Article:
The wind wasn't as bad as it had sounded as I strung up my rod. I decided these fish were probably just waiting for the damsels to start making their way towards shore and that in the meantime they might be interested in a chunk of meat. An olive Simi-Seal Leech with a brass cone-head sounded like a good idea, so I tied it on with a Non-Slip Loop Knot and started casting from shore (decided against the tube since I didn't have another change of clothes). I made my way down to the outlet and decided that this reservoir wasn't going to give anything up today, so I started making my way back to the truck. There were other lakes and reservoirs in the area that I could try before heading home. I had just decided where my next stop would be when a solid hit tied me into a heavy fish. 

He didn't like his breakfast! I was glad that the 8 weight was the rod in my hand as he peeled almost all of my line off. The backing had only come off the reel about 6" before he decided to change direction and I could make up some of the difference. Going into the backing is exciting, but once you've been there, done that, you realize that adding more distance between you and the fish (not to mention another knot that has to pass through the guides) and the that potential for slack is too much risk if you can avoid it. The fish brought the fight to the surface for a couple of jumps before I had him close enough to net. I braced myself for another run as I tried to slide him into the net but it never came. 

I'm glad that I hadn't realized just how big of a fish he was until I saw him in the bottom of the net. In a moment of weakness I considered taking him home for a good meal, but decided that I could go catch other fish for a meal. Beautiful, large fish like this are too good to be caught only once and I hoped to see him again, wether it was on my line or someone else's. He returned the favor by motoring full blast out of the shallows, completely drenching me. New personal best tiger trout, 24.25" long with a 13.5" girth.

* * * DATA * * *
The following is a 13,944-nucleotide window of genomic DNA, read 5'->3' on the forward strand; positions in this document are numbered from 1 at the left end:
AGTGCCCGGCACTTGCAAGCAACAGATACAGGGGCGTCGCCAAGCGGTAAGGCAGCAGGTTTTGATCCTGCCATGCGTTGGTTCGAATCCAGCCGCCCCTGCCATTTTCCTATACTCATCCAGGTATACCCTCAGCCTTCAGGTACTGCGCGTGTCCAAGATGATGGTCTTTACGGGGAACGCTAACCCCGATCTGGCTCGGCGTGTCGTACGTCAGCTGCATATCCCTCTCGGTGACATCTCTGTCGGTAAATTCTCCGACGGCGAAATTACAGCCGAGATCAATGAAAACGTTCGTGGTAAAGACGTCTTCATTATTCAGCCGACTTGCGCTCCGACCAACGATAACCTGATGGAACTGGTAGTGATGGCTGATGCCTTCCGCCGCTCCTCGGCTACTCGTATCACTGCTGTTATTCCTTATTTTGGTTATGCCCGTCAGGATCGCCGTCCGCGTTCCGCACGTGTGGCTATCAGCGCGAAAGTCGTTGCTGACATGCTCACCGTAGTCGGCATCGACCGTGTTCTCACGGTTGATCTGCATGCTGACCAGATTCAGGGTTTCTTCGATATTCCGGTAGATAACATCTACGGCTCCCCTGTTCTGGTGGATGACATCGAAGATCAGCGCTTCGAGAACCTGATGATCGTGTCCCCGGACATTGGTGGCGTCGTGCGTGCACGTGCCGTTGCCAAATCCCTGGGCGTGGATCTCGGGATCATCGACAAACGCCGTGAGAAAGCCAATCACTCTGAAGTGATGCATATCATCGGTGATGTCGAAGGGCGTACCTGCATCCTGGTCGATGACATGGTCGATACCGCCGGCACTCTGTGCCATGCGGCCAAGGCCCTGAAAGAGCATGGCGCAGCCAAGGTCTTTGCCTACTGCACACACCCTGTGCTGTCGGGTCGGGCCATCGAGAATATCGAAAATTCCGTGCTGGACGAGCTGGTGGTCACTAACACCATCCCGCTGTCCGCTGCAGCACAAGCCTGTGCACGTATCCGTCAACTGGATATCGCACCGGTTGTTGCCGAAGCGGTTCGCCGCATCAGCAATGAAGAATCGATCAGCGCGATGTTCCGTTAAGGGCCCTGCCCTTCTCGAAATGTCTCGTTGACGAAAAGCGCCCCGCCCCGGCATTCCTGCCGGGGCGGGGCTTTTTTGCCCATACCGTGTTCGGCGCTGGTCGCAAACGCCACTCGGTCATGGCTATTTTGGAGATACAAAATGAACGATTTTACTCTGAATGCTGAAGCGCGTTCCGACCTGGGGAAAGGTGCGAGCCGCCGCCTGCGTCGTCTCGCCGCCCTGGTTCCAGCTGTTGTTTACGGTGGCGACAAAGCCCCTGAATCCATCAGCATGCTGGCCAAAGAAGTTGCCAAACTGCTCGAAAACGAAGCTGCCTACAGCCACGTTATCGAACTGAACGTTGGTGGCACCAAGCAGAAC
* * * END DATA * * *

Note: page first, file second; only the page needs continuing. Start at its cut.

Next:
Decided that was a great way to end my time at this reservoir, especially considering how many other places I'd like to visit before heading for home. Dinner fish would have to be caught somewhere else and a perfect spot to try for that wasn't too far away. On the drive out I hit a random spot where I got service and received several text messages from my Wife, Son & Dad. It was quickly made clear to me that I hadn't let my wife know about the plan to stay overnight. Saying, "I'm sorry" can only do so much to make up for a sleepless night filled with worry, but I tried. Visions of horrible accidents were bad enough to make her physically ill and begin to contemplate what this would mean for her and my boys (she's a bit of a worry-er). 

Nothing that Del could've said or done hurt me as bad as the thought of her having to consider all the possibilities until in the early morning when she called my Dad to find out that I had just forgotten to let her know the plan. Regret and apologies don't make up for it, but changed behavior will hopefully avoid this ever happening again and that is the best apology I can think of. I'm grateful for a loving wife and family that cares enough to worry about me. 

Hope you're as lucky,